Walt: I personally think that Marvel and DC are Coke and Pepsi, and everyone else picks up the crumbs.

Bryan: There’s no RC Cola? No Shasta?

Mike: No one wants to be Shasta!

Walt: Comic books are too expensive, man. It’s not that disposable income kind of hobby anymore, so a lot of people got to pick and choose, and they’re consistently, or predominantly stick with Coke and Pepsi.

Jeff: Are you guys seeing that as an obstacle? The constant raising of prices on books?

Walt: Oh yeah. I mean it, it has to factor in at a certain point. People have less money to spend on comics, with the economy and everything, so they’re real choosy, you know? I mean, I can remember, growing up I’d buy everything. It didn’t feel like it was that hefty a price tag. But now somebody comes up with a little pile of books and it’s, like, thirty bucks.

Bryan: I remember going with you and Kevin, and like, these guys would buy, it would literally be like that many books. (Holds his fingers apart wider than a phone book.)

Walt: Yeah, which would cost now over $125, probably.

Tyler: Oh yeah, and then you talk weekly, it can add up pretty quick.

Walt: Yeah. I mean, don’t get me wrong, there’s still books that companies will put out that will always sell, like Hellboy or some certain Image books, but it’s a Marvel and DC world , you know, we’re just living in it.

Tyler: Do you find the same thing with collectibles as well? Is that market kind of dipping down too?

Walt: Collectibles, you mean like statues and stuff?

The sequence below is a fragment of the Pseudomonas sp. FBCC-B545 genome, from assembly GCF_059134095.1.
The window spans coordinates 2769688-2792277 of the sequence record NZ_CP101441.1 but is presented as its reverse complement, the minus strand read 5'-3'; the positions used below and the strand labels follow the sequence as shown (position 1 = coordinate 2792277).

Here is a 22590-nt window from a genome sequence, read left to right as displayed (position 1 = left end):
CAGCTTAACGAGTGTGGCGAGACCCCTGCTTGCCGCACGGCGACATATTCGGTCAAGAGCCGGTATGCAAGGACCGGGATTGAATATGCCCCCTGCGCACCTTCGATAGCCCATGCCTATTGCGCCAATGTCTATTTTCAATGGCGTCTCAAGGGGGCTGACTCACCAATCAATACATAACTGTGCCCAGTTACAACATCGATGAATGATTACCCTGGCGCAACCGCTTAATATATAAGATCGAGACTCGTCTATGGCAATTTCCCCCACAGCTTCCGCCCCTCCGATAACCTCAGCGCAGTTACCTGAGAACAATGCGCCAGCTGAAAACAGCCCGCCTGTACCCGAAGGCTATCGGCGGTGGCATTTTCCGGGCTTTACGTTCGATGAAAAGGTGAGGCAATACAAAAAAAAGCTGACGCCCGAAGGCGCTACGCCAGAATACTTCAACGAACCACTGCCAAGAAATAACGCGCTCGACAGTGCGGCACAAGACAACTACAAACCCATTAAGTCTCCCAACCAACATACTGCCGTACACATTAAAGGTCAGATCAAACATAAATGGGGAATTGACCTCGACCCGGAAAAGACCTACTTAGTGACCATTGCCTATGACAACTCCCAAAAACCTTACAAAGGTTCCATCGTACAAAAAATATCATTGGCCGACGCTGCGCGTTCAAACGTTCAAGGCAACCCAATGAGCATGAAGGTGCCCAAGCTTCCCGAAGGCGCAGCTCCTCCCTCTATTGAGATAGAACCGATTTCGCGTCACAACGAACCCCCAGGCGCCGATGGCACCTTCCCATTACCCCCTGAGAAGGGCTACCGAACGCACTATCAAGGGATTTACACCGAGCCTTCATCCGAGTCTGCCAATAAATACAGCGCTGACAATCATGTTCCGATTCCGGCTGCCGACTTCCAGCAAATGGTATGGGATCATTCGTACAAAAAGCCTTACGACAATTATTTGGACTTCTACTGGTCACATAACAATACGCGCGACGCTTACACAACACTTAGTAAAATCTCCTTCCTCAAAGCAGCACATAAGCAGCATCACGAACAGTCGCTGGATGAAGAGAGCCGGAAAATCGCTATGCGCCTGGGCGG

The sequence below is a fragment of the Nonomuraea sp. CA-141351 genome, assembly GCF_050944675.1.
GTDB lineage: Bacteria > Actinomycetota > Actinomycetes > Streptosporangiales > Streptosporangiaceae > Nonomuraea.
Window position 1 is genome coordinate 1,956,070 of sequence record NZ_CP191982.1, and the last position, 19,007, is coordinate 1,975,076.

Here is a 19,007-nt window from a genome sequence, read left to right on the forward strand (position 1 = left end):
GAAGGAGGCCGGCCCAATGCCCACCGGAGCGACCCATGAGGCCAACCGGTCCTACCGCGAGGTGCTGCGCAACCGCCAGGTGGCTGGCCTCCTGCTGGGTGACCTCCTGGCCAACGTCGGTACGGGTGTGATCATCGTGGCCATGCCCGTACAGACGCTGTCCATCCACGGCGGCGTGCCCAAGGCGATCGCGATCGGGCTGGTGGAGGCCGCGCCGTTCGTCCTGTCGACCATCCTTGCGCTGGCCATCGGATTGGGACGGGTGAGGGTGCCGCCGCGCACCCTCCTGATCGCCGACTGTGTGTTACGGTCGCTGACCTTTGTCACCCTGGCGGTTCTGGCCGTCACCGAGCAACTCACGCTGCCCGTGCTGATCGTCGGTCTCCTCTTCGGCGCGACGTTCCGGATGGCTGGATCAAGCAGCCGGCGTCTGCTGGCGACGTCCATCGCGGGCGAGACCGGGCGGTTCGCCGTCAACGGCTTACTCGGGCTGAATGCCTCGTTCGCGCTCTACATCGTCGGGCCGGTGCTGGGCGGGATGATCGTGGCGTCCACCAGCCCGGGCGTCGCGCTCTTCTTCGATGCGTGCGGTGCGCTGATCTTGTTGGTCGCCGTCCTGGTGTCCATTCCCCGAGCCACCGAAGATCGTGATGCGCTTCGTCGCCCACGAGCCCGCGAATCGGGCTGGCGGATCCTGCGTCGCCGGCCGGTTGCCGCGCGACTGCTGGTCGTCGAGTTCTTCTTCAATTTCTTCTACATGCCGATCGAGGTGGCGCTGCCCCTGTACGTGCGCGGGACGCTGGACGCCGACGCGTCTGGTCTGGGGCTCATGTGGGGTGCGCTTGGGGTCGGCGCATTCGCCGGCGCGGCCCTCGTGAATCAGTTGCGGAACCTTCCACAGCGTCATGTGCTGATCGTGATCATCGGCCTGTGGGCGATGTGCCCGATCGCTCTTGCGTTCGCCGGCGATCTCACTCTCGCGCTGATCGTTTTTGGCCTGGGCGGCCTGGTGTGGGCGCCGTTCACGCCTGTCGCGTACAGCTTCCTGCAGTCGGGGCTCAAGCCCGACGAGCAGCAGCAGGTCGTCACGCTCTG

Tyler: Statues, figures… I’ve noticed a lot of my local shops are scaling back, it seems like they don’t get as much.

Walt: Yea, you have to be real picky and choosy about what high-end collectible you’re going to stock, because if you stock them all…

Tyler: … you’ll have them forever?

Walt: Yeah. It may take a while. I find it has to be something I have extreme confidence in. And if it’s too much, I mean some statues are $700, $800, that’s a real tough investment. But those are the ones that you find, though, that two years from now they’re going for $3000, because there’s such a limited run.

Ming: The level of detail in those, and the accessories, it’s crazy.

Tyler: Same with the replicas we get now, the Lanterns and whatnot, they’re pretty epic.

Bryan: One thing I learned about this season is Hot Toys, which is the corniest name of all time, but it seems like that’s another thing that appeals to high-end collectors, with so many little pieces.

Ming: Yeah, and the interchangeable hands, and all the accessories.

Bryan: It’s so detailed.

Mike: It’s an insane amount of detail.

Bryan: But it’s something I imagine is hard to buy on spec[ulation], just hoping somebody will pick it up.

Walt: Well, like you said, there are certain characters, you know, like if it’s a Batman, if it’s a Joker…

Mike: Spider-Man too.

Walt: … it’s a good bet you can move it. But when you start getting into, like, the weird villains who are like…

Mike: Who the hell wants a MODOK?!

Tyler: Yeah, this $900 MODOK made of solid gold!

Mike: It’s gorgeous, don’t get me wrong, it looks like a creepy little baby, you know, designed only for killing.

Tyler: BODOK?

Mike: Yeah! Give him stubby little arms and legs, and stick it in a rocket chair, you’ll be good to go!

Jeff: How are you guys dealing with the constant strain on your time? You’re here in Baltimore, you’re doing conventions left and right, you’re still running all your podcasts, you’re on Comic Book Men, you guys burning out at all? You still enjoying the ride? Are the podcasts eventually going to die off?

Walt: It’s tough. (To Ming:) You guys were talking about killing off your podcasts.

Jeff: What?!

Bryan: And yourselves! (Everyone laughs.) They can’t take it!